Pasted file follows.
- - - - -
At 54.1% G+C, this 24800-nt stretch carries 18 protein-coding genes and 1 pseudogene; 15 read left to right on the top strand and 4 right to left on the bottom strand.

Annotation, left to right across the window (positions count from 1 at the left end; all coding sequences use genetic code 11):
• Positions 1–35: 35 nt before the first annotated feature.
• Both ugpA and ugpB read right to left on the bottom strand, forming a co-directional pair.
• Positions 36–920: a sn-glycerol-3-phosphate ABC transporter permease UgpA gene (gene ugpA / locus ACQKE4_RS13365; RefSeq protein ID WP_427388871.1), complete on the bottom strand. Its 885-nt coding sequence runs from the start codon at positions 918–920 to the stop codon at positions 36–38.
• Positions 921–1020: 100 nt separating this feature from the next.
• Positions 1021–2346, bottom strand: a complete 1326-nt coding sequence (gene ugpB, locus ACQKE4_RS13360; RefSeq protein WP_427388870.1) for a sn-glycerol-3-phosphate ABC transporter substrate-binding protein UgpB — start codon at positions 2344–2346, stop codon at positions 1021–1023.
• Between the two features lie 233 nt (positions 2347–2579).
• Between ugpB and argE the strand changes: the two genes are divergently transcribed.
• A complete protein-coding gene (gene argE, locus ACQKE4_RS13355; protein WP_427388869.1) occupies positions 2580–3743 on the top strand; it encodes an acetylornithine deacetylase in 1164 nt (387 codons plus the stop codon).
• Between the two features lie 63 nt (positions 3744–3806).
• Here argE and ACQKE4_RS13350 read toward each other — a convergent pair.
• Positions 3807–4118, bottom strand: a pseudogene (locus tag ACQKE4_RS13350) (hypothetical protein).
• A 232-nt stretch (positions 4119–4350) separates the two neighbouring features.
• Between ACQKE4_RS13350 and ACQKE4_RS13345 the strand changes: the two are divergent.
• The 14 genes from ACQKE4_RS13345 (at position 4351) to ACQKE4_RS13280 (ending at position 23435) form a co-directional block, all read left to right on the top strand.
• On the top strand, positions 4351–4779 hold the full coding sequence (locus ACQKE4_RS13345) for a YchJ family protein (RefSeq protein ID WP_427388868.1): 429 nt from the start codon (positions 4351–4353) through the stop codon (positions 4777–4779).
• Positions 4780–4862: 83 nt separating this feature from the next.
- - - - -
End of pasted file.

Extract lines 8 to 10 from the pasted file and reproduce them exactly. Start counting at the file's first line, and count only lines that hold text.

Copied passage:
• Between the two features lie 233 nt (positions 2347–2579).
• Between ugpB and argE the strand changes: the two genes are divergently transcribed.
• A complete protein-coding gene (gene argE, locus ACQKE4_RS13355; protein WP_427388869.1) occupies positions 2580–3743 on the top strand; it encodes an acetylornithine deacetylase in 1164 nt (387 codons plus the stop codon).